They stopped briefly at the edge of town while the Turks asked questions. Mina heard raised voices asking about the firearms, Khatcheres responding belligerently about the Sultan’s approval, and finally they were waved on. The road rose slowly northeast all day through farmlands and small towns, and what Khatcheres said about pushing hard proved to be true. They ate as they walked, and the snow-covered peaks that were due east in the morning were almost due south as Gokcha Lake came into view.
The word came back from the front. “We stop for the night in Ordaklu!” Mina was glad to hear it. She knew she’d traveled further this day than on any day with the caravan, and the wound sent a pulsing ache through her whole body.
“What’s in Ordaklu?” she asked Vartan, trying to divert her attention from the pain.
“Not much. I’ve only been there once, when I was small. My father worked for the mint in Erivan, and was sent up here on business. He brought me, and I remember playing in the cemetery and the ruins of the fort.”
“Where is your father now?”
“He was executed by the last Ottoman governor of Erivan, just before the Persians took the fort. They accused him of helping to plan the invasion.”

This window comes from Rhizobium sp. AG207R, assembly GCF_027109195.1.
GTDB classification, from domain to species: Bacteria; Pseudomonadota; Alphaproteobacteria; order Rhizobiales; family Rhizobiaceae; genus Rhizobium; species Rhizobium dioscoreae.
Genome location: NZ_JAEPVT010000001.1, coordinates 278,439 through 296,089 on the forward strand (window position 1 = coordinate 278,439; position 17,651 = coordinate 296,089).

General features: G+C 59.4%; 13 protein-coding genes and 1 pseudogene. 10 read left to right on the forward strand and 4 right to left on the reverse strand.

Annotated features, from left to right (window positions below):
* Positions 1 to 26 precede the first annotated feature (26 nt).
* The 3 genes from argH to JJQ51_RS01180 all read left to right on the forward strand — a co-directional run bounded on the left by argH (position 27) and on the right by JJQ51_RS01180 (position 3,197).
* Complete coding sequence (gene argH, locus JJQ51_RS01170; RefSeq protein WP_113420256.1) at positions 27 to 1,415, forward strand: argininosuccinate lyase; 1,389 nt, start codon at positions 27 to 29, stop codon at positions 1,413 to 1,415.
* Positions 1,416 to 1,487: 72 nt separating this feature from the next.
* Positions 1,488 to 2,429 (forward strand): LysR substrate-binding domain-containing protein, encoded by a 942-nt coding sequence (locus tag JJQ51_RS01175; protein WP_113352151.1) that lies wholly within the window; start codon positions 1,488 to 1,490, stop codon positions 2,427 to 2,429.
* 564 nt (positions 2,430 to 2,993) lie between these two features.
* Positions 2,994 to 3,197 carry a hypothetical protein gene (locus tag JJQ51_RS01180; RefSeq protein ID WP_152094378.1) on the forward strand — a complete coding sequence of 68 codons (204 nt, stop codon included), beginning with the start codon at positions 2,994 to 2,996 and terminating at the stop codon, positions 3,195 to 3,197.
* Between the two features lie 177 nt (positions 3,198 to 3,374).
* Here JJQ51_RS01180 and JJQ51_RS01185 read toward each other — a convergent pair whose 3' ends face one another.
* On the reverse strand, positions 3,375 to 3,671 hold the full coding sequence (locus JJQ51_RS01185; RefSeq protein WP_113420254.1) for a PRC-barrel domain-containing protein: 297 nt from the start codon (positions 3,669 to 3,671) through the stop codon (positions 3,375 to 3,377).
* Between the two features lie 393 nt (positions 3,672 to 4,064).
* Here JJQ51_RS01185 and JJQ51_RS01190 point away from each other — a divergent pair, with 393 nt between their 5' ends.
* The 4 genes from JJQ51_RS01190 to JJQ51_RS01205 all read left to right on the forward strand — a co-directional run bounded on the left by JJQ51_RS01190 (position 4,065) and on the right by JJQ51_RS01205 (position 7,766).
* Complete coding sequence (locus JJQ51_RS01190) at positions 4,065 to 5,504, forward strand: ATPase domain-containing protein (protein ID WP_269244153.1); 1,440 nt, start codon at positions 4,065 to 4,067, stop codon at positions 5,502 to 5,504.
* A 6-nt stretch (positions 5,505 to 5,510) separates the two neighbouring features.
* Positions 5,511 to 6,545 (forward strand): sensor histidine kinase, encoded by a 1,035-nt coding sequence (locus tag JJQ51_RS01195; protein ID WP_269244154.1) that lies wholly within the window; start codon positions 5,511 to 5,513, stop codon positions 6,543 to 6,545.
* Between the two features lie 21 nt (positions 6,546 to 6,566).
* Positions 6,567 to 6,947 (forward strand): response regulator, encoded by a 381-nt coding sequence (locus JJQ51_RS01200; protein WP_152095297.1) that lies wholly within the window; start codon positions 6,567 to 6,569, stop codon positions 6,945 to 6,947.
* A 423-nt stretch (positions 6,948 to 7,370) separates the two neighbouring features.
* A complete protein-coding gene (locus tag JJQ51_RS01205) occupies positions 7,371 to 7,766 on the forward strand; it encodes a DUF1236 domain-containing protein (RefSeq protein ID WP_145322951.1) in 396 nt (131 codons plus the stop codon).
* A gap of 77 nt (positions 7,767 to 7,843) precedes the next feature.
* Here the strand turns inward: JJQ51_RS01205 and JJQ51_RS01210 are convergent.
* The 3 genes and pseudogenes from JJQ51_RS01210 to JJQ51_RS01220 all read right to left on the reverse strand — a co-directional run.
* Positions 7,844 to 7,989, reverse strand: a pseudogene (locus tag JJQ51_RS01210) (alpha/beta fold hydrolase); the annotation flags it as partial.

“You said your sister was murdered by the Persians.”
“Yes. Interesting, isn’t it?”
“Interesting!” Mina felt outrage at Vartan’s callousness. “That’s what you call it?” A thousand other threatening words filled her mind, but the look of sorrow in Vartan’s eyes stopped her from speaking.
“That’s what happened. I’ve tried to avoid following my father’s example.” He whistled and urged his beast forward, leaving Mina to fall back into line.
The contrast of beauty and horrible sorrow struck Mina once again. The blue waters of the lake, the rich red dirt of the road, the verdant green hills, and the capes of snow and frost that flowed down from the high mountains. The road was curving back to the south, and the lake was visible view past a trio of hills that marked the border of a small valley. She knew that their way in the morning would take them forty miles in the opposite direction they’d been traveling all day.
The history around Lake Sevan is also rich, beautiful and horrible. Ethnic cleansing has featured prominently in Armenia’s past. But, as Brady Kiesling writes:
But there is another Armenia, a subtly green, richly textured landscape, every corner of which has been sculpted by millennia of human triumphs and tragedies. There is a gifted and generous population, now mostly cut off from outside stimuli but still desperately eager to demonstrate to foreign visitors its traditional hospitality and pride at its survival. There is nature, exotic, sometimes heart-rendingly beautiful, now mostly unvisited but far from inaccessible. And of course there is the basic human truth, that enjoyment of a place or activity is directly dependent on the investment made. Armenia is still difficult to explore unaided, but the rewards of doing so are commensurately great.
(Updated Feb. 10, 2013 – AGW)